Research skills are highly prized across a wide spectrum of industries. The fact is that researchers are invaluable for many employers. After all, new ideas often come only after exhaustive analysis of existing practices. Is it any surprise then that many of the most innovative companies in the world look for employees who possess these skills?
The good news is that most of us possess at least some skill in researching. Unfortunately, too many of us don’t recognize those skills or why they matter to employers. In this post, we’ll help you identify your research skills and show you how to include them on a resume.
What Are Research Skills?
Research skills are all those skills needed to investigate and analyze a subject and then communicate your findings to others. In short, there is no simple easily-defined skill that encompasses all these talents. Instead, your ability to research involves the effective use of a range of other skills.
Most of these skills relate to critical thinking in some way. They involve accumulating information and using it to draw reasoned conclusions. Naturally, those conclusions need to be conveyed to others with effective communication skills.
Employers value these skills because they are essential to progress. Innovation only comes from research and inspired insight. As a result, companies that rely on innovation to remain competitive tend to rely on employees who are talented researchers. Obviously, there are entire fields of industry that use researchers only for that purpose. In a more general sense, however, research skills are widely used by many different types of employees. And they use them in almost every industry in the marketplace.
How to List Research on a Resume
Including research on your resume:
For research, summarize your accomplishments in a brief section. You should include a description of your role in the research, the topic that you were exploring, and some information about your findings. For example,
Research Project, Economics Department, Dynamic University, Dec 2017 – Apr 2020
Key participant in research project examining blockchain technology’s potential impact on financial intermediation. Explored use case studies for cross-border payment systems, intrabank transactions, and microtransactions for e-commerce.
- Designed model simulation to study blockchain-based payment system
- Worked in tandem with Alpha and Delta Finance to create simulated intrabank transfers using digitalized tokens
- Studied e-commerce script integration for cryptocurrency payments
- Member of 3-person team tasked with presenting findings to 2018 National Banking Technology Conference
Example of Research Listed On a Resume:
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You can also combine your research with other sections:
- Research and Publications
- Research and Professional Development
- Educations and Research
We wrote a good post here on how to include publications on a resume.
Some Important Research Skills Your May Already Possess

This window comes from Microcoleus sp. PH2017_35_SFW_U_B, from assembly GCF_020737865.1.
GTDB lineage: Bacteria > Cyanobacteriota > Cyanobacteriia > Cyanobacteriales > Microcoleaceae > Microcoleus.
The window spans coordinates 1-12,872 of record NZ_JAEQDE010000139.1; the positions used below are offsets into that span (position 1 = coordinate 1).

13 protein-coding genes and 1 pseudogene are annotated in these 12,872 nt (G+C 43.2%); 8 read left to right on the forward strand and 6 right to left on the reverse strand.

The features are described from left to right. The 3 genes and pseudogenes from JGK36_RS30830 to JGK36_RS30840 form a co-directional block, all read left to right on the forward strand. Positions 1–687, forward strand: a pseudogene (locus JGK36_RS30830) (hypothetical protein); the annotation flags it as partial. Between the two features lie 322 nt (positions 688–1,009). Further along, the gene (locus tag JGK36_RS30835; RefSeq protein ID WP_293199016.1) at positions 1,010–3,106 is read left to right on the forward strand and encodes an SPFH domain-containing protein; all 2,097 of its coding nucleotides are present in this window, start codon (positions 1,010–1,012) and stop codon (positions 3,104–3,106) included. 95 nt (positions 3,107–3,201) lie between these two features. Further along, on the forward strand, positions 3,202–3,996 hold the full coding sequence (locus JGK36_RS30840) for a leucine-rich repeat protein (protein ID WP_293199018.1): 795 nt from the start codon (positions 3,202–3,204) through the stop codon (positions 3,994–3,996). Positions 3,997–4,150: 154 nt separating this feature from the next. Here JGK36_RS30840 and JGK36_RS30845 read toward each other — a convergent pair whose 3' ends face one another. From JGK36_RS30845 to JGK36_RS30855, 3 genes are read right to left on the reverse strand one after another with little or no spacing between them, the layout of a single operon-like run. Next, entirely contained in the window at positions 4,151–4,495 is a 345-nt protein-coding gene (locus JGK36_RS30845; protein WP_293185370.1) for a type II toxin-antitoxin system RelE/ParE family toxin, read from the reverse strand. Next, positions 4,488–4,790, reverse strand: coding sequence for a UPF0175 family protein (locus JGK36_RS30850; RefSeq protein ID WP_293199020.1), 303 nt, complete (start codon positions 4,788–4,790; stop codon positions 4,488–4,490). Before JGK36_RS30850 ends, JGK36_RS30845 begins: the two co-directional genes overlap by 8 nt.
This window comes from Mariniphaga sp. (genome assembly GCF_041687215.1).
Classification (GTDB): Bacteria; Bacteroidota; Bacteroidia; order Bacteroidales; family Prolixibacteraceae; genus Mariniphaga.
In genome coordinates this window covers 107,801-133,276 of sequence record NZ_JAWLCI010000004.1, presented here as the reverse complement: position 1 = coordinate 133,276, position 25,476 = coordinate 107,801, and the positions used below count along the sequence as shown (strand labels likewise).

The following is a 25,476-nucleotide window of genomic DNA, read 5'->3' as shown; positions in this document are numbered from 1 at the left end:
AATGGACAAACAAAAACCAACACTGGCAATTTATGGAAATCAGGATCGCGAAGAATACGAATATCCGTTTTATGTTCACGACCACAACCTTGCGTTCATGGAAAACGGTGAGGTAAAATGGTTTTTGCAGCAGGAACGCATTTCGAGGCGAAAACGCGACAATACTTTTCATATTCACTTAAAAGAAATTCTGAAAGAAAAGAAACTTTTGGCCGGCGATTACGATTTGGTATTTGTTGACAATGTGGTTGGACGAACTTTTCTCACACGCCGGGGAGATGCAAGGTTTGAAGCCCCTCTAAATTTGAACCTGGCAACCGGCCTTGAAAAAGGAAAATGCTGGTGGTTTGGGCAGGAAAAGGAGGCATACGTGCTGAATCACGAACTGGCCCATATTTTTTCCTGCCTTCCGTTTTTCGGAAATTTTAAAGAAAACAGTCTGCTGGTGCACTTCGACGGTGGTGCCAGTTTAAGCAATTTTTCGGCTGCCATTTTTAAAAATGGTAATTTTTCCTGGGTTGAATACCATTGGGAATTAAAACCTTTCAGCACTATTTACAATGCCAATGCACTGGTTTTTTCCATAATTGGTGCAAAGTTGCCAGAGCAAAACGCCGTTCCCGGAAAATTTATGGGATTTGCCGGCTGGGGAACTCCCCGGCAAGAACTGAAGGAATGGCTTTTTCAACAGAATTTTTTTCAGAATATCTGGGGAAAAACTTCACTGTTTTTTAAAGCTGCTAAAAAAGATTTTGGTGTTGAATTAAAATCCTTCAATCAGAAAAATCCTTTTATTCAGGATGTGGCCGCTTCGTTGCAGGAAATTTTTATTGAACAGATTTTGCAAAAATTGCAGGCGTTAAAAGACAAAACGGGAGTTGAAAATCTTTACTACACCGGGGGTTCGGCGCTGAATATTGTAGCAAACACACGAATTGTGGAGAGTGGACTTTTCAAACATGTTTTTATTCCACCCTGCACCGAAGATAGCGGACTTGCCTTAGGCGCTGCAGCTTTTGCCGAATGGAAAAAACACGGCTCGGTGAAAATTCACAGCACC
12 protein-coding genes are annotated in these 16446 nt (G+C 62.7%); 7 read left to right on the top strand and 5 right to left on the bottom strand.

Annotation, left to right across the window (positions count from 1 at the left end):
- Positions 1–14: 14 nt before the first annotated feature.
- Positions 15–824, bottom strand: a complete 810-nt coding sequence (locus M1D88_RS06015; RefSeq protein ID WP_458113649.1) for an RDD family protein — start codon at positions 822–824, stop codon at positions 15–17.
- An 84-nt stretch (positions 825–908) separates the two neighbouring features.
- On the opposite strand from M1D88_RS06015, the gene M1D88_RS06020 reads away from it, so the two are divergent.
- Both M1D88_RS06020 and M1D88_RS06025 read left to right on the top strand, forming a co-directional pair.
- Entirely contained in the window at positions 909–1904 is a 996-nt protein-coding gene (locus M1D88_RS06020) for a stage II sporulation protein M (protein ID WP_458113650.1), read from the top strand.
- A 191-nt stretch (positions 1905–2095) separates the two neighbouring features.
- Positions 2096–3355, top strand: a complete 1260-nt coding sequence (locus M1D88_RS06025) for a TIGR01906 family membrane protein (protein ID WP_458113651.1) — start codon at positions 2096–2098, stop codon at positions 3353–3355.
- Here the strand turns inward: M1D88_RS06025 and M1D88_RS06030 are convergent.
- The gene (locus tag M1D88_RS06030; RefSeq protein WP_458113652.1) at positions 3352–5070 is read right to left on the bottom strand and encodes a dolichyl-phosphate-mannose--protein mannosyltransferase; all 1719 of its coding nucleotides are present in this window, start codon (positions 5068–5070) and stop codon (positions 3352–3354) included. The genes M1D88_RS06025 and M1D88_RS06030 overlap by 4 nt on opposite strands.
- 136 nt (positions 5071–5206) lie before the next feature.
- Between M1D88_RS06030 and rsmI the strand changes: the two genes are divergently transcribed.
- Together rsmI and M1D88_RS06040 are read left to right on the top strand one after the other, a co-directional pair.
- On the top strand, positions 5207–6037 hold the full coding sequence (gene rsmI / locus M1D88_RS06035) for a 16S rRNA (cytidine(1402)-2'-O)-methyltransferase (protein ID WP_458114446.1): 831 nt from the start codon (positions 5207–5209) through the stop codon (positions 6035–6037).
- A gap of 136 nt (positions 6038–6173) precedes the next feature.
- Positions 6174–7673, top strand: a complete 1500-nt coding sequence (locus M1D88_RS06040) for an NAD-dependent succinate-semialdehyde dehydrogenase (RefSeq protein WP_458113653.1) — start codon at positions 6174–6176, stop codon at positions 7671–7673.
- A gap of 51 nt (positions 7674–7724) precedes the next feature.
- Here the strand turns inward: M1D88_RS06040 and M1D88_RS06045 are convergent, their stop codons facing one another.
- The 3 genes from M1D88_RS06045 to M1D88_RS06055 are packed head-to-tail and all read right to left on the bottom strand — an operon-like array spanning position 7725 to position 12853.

When listing research skills on your resume, it’s important to remember that most of them won’t be core skills for the job you’re seeking. Unless you’re applying for a job as a researcher, these skills will basically be transferable skills. That means that they might not be essential for the position but will certainly enhance your value as a potential employee.
To better understand your own research skills, it’s important to be able to identify them.
Here are some common and valuable research skills that many employees possess. Chances are that you have used at least some of these skills in your career. For example:
- Attention to detail. This seemingly simple skill is one that employers truly appreciate. People who possess an ability to note even the smallest details can be invaluable for identifying problems and creating solutions.
- Planning and scheduling skills. Every research project starts with a plan and a schedule. This is also one of those transferable skills that has application throughout nearly every industry.
- Data collection skills. Good research depends upon good data. If you’re a skilled data collector, that talent will be useful for any company’s research needs.
- Problem-solving skills. At some level, all research is about solving problems. Whether it’s a graduate thesis or a corporate study, there’s always a question that needs to be answered.
- Technical skills. Proficiency with computers and other technology is an essential skill for modern research.
- Critical thinking skills. Data collection is useless if no one ever considers what that data means. That analysis requires critical thinking and the ability to analyze and draw conclusions.
- Project management skills. Can you manage projects in an orderly and effective way? Every research project requires effective management.
- Communication skills. Whether it’s an oral presentation or a written report, research findings always need to be communicated to others.
Make Your Research Skills Work for You
Finally, do more than just list your research skills in your resume. Put them to use. Research the company you’re trying to join, and mention things you’ve learned in your cover letter and interview. That can not only showcase your research abilities but will demonstrate your real desire to join their team. In the end, that can be the best way to improve your odds of landing that great job you need.